A Comic Representation of the Leadership in the Major Tech CompaniesThe leadership structure of today's big tech companies by Manu Cornet

But there's more to Steve's leadership, and this comic, than meet...

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The End of the Black Turtleneck

Bryan wrote on October 20, 2016. It has Reactions

I was mingling with a few guests at a small wedding some years ago. It was a slightly overcast day in the California mountains, but the venue had beautiful views that overlooked the entire San Francisco Bay Area. Quite stunning. The guests were arriving and casually streaming into the reception area when I happened to catch a glimpse of a pair of gray New Balance sneakers. My first thought was, 'Who wears sneakers to a wedding!?!' To top it off, this guy was wearing blue jeans, and not the slim stylish kind either. Dad jeans.

As I grabbed my own uncomfortable neckline, I became slightly annoyed that this guest had considered a jacket and coat optional. In Silicon Valley, casual is the norm, but this gentleman had taken it to another level at a wedding. And then it hit me as I stared at this gaunt man with his frameless glasses and black mock turtleneck. This was Steve Jobs.

Steve, the Design Messiah

After getting over the absurdity of his wedding outfit, I couldn't help but reflect on the pure dedicatio...

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Everyone is a Designer

Bryan wrote on September 01, 2015. It has 208 Reactions

Since our humble beginnings in 1998, we've considered our customers and employees integral parts of our success as a company. No matter their job title or role, we consider all of them designers. They've helped us build an amazing company and consistently focused us on designing great products and services. Our recent ZURB Wired is a fantastic example of teams coming together to design amazing results.

In our fourth principle of Progressive Design, Everyone is a Designer, we explain why everyone can do this. When we interact with clients, students in our classes, or others, we work hard to get them to understand how to contribute feedback on visual ideas, to build off those ideas, and then to own them and carry them on into their everyday practices. There is nothing more gratifying than seeing a former client voluntarily explore five ideas to gather feedback instead of just building the first one!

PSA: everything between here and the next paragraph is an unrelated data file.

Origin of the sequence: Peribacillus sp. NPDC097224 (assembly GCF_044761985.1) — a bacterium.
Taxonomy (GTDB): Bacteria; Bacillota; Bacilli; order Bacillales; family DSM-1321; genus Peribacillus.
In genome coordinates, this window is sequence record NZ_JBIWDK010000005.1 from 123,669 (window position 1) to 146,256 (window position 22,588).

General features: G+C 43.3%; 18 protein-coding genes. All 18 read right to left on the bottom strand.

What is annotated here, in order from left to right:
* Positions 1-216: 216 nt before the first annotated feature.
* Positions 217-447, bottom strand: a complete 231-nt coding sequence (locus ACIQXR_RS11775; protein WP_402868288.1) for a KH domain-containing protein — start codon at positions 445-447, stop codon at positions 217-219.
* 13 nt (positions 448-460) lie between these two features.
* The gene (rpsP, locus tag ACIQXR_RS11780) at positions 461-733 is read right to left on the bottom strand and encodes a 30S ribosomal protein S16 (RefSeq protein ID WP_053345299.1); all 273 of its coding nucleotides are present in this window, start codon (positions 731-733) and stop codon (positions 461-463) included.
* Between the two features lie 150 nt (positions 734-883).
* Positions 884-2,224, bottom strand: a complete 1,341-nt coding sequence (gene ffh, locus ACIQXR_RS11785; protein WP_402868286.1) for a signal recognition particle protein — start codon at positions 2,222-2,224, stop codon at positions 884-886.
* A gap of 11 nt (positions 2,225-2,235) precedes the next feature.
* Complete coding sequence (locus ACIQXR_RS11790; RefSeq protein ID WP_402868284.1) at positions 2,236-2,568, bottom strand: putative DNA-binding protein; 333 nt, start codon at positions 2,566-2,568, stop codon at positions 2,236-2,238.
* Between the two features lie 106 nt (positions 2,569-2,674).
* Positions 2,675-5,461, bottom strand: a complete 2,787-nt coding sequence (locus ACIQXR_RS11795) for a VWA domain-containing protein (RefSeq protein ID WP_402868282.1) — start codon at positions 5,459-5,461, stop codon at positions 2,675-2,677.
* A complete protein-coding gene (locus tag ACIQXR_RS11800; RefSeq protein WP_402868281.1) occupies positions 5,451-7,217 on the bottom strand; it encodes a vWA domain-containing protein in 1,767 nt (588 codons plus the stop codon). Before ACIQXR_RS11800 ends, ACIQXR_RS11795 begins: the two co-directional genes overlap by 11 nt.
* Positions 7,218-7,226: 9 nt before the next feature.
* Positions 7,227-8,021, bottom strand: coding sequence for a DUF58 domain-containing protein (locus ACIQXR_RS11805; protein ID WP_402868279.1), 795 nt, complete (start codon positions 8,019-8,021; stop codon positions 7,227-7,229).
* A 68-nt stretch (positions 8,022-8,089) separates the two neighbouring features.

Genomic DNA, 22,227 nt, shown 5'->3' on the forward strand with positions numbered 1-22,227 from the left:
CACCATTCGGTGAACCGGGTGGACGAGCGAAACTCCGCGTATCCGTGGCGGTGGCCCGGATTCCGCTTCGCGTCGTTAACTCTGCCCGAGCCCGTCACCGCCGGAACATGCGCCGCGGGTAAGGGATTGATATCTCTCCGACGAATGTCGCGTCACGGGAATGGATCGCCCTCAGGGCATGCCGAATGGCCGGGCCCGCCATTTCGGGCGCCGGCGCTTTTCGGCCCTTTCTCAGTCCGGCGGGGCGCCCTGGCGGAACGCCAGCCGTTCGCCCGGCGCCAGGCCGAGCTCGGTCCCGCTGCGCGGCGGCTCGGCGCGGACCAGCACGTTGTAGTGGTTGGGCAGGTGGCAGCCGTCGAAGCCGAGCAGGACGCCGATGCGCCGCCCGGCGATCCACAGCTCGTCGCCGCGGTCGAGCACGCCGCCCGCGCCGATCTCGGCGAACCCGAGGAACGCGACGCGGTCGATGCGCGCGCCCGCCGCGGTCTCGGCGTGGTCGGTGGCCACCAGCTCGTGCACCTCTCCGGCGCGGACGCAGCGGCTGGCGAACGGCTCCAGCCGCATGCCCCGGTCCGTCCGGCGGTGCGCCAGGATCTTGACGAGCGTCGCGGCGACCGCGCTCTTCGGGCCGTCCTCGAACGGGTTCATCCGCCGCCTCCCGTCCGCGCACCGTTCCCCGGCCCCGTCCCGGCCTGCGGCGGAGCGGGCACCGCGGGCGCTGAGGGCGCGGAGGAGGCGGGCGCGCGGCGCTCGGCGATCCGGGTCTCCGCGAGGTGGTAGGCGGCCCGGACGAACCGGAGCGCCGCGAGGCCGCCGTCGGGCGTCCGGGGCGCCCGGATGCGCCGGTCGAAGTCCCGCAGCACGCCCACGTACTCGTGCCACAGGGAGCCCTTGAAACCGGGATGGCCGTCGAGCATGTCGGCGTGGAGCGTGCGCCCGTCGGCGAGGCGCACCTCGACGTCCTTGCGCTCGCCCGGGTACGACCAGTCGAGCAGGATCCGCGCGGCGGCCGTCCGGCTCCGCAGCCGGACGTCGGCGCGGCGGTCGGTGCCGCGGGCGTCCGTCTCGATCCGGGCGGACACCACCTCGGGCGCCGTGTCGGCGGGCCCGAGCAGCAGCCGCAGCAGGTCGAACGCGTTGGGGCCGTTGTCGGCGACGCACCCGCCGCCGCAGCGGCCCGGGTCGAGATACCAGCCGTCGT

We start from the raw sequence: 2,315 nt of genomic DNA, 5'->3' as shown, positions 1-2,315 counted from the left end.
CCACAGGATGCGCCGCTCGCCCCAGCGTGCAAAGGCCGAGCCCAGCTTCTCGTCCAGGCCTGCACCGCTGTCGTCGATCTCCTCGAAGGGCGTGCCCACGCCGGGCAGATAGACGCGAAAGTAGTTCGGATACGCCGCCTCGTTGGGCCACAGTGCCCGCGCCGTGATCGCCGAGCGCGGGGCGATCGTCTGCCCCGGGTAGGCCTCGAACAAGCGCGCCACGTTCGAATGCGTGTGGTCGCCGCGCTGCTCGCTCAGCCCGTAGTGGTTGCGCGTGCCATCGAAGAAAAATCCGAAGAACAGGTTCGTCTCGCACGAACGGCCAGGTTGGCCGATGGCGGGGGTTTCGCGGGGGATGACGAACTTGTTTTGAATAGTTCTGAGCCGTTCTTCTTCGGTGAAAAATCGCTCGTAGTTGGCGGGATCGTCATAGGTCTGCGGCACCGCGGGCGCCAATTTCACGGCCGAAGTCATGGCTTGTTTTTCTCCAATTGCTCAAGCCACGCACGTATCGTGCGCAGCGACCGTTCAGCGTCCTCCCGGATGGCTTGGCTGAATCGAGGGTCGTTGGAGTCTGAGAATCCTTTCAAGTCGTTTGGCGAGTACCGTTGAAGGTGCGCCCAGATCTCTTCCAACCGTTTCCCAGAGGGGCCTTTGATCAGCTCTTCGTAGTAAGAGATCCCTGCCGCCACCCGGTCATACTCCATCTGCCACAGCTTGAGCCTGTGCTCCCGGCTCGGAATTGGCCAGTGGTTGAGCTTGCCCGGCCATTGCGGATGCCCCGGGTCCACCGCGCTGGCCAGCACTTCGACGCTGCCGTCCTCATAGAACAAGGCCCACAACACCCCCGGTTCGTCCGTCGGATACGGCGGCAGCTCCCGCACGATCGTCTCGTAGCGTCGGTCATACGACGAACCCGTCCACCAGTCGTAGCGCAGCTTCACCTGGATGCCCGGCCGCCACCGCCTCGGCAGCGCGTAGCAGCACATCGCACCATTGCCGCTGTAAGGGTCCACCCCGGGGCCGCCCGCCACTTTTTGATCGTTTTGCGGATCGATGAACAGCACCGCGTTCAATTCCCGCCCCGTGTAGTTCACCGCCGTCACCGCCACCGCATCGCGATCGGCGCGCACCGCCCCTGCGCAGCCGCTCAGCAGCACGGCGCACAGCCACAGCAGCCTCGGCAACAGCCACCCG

Over the next few weeks, we'll share all seven principles ...

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Iteration Builds Momentum

Bryan wrote on August 11, 2015. It has 225 Reactions

Last year we set out to challenge what people believed to be Design Thinking. Since then we committed ourselves to defining a design methodology that pulled from our two decades of design knowledge. We realized that the lessons and methods we discovered since our beginnings in 1998 would make it easier for millions of designers to take advantage of our insights and help their design teams create more value in their organizations. We found that in Progressive Design.

We've defined two principles of Progressive Design- Design for Influence and Lead by Design. In this blog post, we define our third principle, Iteration Builds Momentum. Design is a balance of doing, presenting, collecting feedback and collaborating with teams to push ideas forward. Great design happens when we build momentum with rapid design iterations.